Modest gains in the overall number of US imaging centers were, for the most part, spread across regions. Just two regions (Table 2) lost access in 2011, compared with five regions in 2011. The Mid-Atlantic states lost eight centers, and the New England region was down three. The remaining regions added centers, with the greatest growth in capacity seen in the Great Lakes region (4.63%), the Rocky Mountain region (4.02%), and the South Central region (3.55%). In the regions that lost centers, the totals declined just slightly: the Mid-Atlantic region declined a scant 0.69%, and the New England region was down 0.97%. In the Southeast, which lost 56 centers between 2008 and 2010, the decline in the number of centers has finally been reversed. The region added one center this year, for a total of 1,398.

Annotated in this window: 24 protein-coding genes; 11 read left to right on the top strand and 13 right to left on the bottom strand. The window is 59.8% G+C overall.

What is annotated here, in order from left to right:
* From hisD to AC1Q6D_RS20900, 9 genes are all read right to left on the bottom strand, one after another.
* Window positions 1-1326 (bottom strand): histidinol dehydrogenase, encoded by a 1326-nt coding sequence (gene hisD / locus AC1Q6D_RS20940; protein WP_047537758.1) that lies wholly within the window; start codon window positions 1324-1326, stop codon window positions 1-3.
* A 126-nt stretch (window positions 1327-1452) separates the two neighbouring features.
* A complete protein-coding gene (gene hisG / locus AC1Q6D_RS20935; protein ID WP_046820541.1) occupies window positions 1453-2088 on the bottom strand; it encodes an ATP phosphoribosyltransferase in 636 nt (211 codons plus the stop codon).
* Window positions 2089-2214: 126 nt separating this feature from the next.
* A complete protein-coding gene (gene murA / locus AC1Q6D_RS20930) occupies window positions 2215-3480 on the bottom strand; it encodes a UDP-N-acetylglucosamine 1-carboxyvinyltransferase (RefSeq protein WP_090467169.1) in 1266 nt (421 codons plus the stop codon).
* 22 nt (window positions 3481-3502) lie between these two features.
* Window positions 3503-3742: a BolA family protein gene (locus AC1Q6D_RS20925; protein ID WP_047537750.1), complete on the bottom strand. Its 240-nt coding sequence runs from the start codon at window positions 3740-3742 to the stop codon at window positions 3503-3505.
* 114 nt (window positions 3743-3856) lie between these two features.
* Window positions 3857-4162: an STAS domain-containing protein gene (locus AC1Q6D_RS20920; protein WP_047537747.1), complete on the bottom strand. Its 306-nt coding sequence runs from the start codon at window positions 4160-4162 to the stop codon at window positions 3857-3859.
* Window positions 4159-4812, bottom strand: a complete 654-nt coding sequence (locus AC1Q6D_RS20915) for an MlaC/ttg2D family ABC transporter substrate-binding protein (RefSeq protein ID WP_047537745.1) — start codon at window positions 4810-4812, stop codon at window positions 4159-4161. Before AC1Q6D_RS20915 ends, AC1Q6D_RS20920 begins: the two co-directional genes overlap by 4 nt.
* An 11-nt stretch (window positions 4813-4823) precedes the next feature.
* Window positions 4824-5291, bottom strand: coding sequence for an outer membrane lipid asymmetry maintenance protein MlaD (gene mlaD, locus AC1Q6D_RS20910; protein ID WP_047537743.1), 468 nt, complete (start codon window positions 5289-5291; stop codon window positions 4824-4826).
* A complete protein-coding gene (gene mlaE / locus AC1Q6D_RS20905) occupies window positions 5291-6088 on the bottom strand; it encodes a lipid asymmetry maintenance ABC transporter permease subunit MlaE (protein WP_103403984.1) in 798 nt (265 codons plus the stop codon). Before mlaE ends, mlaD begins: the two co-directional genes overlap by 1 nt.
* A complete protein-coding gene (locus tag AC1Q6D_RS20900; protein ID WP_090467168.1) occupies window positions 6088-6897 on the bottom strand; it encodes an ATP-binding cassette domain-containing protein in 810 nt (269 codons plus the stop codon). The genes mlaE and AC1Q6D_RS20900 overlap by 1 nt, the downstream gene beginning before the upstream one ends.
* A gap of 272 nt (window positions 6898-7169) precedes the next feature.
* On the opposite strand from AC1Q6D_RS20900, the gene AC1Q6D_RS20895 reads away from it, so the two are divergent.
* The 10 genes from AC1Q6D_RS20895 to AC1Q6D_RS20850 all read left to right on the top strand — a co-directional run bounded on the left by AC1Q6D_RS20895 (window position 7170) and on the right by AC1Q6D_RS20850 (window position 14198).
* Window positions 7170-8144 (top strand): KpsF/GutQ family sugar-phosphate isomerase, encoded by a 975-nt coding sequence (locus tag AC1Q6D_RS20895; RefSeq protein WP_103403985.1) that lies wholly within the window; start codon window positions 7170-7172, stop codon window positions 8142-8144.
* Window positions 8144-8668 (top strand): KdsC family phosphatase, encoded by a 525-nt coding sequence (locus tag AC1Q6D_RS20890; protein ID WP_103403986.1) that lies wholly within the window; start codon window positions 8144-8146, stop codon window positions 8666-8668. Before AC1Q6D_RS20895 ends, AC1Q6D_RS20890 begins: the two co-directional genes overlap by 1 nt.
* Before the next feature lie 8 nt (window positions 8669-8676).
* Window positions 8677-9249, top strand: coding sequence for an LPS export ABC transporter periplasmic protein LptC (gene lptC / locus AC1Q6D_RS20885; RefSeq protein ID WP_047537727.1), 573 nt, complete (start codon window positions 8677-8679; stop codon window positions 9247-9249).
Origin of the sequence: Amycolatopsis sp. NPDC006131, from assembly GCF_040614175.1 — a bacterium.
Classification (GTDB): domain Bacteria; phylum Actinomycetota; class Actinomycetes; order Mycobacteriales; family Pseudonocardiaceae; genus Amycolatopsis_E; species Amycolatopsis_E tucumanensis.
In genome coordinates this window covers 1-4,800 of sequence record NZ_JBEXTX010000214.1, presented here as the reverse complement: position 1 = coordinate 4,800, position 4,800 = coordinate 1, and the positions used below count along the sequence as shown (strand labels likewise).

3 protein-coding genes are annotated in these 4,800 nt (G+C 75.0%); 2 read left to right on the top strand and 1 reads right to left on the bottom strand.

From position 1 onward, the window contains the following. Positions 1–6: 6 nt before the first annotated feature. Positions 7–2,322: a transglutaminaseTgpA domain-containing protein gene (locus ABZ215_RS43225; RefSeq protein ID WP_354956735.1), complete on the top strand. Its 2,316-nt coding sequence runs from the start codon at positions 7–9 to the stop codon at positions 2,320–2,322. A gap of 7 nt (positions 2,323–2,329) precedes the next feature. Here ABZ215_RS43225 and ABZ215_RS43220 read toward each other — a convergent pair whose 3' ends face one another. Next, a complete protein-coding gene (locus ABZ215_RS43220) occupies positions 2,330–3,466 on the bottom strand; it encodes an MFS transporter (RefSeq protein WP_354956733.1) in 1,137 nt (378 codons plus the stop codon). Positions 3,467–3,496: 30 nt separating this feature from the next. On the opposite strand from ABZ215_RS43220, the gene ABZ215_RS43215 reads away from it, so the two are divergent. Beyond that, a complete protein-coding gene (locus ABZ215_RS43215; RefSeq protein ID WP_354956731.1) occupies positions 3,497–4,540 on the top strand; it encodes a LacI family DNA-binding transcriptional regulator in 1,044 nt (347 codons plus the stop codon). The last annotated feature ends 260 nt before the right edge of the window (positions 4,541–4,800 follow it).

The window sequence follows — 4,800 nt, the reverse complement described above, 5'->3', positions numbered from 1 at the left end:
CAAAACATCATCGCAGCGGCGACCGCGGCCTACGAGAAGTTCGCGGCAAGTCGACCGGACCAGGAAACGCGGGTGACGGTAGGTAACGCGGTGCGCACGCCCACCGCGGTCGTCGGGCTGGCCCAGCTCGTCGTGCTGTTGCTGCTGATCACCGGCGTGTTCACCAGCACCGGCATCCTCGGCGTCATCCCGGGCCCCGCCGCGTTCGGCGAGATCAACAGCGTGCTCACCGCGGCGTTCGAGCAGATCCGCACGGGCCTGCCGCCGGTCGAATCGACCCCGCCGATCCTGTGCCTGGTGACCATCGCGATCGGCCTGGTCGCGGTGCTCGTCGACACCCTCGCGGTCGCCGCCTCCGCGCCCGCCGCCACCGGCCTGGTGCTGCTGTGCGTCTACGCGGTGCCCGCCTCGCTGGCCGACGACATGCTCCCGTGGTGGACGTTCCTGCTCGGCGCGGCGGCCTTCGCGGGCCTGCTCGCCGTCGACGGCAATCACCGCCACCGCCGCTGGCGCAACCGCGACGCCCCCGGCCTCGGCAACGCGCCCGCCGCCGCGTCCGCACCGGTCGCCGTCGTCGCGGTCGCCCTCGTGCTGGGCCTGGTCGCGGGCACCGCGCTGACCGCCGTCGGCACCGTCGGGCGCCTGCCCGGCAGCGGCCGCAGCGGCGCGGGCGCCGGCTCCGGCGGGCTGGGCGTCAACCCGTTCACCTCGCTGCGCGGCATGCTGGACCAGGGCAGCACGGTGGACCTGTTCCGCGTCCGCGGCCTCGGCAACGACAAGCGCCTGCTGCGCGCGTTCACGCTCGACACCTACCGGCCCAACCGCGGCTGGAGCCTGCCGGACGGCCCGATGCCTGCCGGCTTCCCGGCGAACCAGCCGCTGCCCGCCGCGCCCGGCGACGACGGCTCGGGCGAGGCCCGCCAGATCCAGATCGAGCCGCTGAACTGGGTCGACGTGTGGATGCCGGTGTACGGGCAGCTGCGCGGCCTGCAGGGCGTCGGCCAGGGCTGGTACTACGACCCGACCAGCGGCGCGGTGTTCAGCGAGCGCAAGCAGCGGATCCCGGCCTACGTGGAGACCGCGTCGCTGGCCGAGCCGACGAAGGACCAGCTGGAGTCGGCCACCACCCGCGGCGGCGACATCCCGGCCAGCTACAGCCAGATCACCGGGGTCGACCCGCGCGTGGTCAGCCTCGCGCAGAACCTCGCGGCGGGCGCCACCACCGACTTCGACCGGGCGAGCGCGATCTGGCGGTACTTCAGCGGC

Figure 4. Affiliation of imaging centers with chains, 2003–2011.
The percentage of imaging centers affiliated with a chain increased steadily from 2003 (48%) to a peak of 75% in 2006, but then gradually declined to 70% in 2010. In 2011, the imaging-center chains gained one percentage point in market share (Figure 4). It will be interesting to see whether that trend continues as health care in general undergoes consolidation. Integrated health networks (IHNs) have definitely expanded their footprints in the outpatient imaging space since last year’s report. As defined by SDI, an IHN aligns health-care facilities in order to deliver integrated health-care services to payors (by improving quality and reducing costs in a defined geographical area).
Figure 5. Number of imaging centers affiliated with integrated health networks, 2002–2011.